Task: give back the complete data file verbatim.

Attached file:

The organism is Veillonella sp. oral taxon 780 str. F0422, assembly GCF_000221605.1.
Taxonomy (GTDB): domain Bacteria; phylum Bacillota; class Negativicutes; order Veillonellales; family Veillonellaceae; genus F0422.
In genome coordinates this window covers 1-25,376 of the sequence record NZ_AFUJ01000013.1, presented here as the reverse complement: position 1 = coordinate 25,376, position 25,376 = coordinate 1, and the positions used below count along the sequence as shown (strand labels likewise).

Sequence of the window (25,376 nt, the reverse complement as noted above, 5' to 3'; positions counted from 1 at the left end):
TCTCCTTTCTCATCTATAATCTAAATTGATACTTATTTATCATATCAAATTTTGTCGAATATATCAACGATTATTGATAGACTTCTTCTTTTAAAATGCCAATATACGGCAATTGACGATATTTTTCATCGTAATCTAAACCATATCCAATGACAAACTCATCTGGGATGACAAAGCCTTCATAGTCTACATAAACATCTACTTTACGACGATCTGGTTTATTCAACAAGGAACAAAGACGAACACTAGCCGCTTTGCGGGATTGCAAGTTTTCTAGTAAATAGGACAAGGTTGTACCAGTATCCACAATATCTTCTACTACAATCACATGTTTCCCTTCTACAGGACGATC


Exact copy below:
The organism is Veillonella sp. oral taxon 780 str. F0422, assembly GCF_000221605.1.
Taxonomy (GTDB): domain Bacteria; phylum Bacillota; class Negativicutes; order Veillonellales; family Veillonellaceae; genus F0422.
In genome coordinates this window covers 1-25,376 of the sequence record NZ_AFUJ01000013.1, presented here as the reverse complement: position 1 = coordinate 25,376, position 25,376 = coordinate 1, and the positions used below count along the sequence as shown (strand labels likewise).

Sequence of the window (25,376 nt, the reverse complement as noted above, 5' to 3'; positions counted from 1 at the left end):
TCTCCTTTCTCATCTATAATCTAAATTGATACTTATTTATCATATCAAATTTTGTCGAATATATCAACGATTATTGATAGACTTCTTCTTTTAAAATGCCAATATACGGCAATTGACGATATTTTTCATCGTAATCTAAACCATATCCAATGACAAACTCATCTGGGATGACAAAGCCTTCATAGTCTACATAAACATCTACTTTACGACGATCTGGTTTATTCAACAAGGAACAAAGACGAACACTAGCCGCTTTGCGGGATTGCAAGTTTTCTAGTAAATAGGACAAGGTTGTACCAGTATCCACAATATCTTCTACTACAATCACATGTTTCCCTTCTACAGGACGATC